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The DUG Model

Our model

The dance workshop model was developed in 1997–1999 by Ove Henning Solheim in the municipality of Rygge. The municipality participated in the national project "Culture promotes good health" (1997-1999) with the dance project aimed at children and young people.

The aims of the dance workshop model:

  • Engaging with young people who are not involved with other activities
  • Being an inclusive activity, both economically and socially speaking
  • Creating new passionate volunteers
  • Letting young people have responsibility in their own local environment where they will become a resource for their local society
  • Providing young people with the skills they need to run the activity for other children and young people
  • Letting young people have a real influence, and letting them actively participate in decisions that affect their own day-to-day lives and the activities offered to them by the municipality
  • Creating new arenas and platforms
  • Focusing on the ability to cope, and promoting individual creativity
  • Network building
  • Increasing the level of reflection and awareness of the young people regarding their own choices and values
  • Integration of people from other cultures
  • Family participation
  • New meeting places
  • Focusing on young people as a resource
  • Operating as a preventative initiative for substance abuse and criminality
  • Reusable workshops — so that the workshops do not stagnate or close after the first qualified group is finished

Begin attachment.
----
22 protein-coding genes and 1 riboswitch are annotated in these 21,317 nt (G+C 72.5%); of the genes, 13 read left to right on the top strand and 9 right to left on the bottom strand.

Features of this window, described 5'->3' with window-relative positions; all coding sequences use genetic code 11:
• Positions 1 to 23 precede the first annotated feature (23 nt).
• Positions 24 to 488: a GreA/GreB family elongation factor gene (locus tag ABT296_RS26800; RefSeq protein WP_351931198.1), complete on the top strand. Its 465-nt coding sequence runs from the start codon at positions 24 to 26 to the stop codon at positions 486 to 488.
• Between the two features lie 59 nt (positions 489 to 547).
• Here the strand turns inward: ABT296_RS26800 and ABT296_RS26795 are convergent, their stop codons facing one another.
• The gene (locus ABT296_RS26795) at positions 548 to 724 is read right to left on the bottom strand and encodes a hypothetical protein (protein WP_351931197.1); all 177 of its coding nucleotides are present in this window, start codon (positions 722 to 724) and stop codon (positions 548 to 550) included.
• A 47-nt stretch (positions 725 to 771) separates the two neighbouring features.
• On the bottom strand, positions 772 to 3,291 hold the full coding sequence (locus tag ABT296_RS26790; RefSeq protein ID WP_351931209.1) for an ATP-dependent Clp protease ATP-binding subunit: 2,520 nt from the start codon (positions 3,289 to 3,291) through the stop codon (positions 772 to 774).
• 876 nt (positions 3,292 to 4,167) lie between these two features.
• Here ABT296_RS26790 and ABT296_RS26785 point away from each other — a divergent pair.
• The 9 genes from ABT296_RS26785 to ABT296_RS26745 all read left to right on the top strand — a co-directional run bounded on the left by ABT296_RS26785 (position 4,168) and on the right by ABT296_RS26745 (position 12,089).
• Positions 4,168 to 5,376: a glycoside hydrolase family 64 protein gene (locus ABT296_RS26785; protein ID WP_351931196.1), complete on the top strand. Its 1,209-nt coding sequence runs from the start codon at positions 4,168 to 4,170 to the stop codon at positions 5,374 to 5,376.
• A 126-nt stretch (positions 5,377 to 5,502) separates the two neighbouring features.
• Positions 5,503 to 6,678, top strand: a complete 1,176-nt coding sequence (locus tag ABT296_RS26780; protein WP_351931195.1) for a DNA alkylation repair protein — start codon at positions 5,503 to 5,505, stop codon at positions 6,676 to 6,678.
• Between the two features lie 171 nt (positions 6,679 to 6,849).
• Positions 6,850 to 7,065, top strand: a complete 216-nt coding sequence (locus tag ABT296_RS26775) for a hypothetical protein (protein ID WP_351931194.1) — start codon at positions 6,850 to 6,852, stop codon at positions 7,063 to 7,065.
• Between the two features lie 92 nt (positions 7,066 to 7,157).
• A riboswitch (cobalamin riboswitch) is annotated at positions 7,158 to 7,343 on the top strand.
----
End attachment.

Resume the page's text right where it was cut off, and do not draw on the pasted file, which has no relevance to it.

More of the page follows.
• Being a preventative measure regarding mental and physical health

The model applies a methodology of youth-to-youth tutoring, where young people are trained to teach dance to other children and young people. DUG, as the model was later called, has shown itself to have great appeal to both children and young people.

The dance workshop is a positive recreational activity that works well and gives very many young people belief in themselves. Solidarity and caring for others is a major part of the model as the young people have to take personal responsibility for their students and the running of the activities. In Sogn and Fjordane, the young people have come up with the motto “A place for everybody”. They live up to this motto by inviting everyone to be participants and students.

The dance workshop can therefore work as a social equal opportunities measure for children and youth groups.
We know that young people can act as good role models. Great importance will be attached to this role both during the training and in the job they do as instructors. In addition to instructing students, the dance workshop is also run by the young people themselves. They don’t receive payment for the job they do, but they get to learn a wide range of dancing skills and what is necessary to be able to run a recreational activity.

The largest municipalities have added youth leaders to the cultural department as adult contact persons, while several smaller municipalities have incorporated the dance workshop into culture schools where monitoring is carried out by the headmaster. In some municipalities, the public health coordinator has the monitoring responsibility. Experience shows that the dance workshops appeal to young people who do not participate in other organised activities.

The dance workshop, modelled in 5 phases

Phase 1:
Start-up and strategy.

Phase 2:
Providing young people with qualifications — instructors within various dance genres

Phase 3:
How to develop choreography and work as an instructor
Warming up, stretching programs and health and safety

Phase 4:
Attitude questions/ courses
Establishing/preparing and opening the dance workshop

Phase 5:
Summary and evaluation.

This is the short version of the dance workshop training.
The total program contains more extensive elements.

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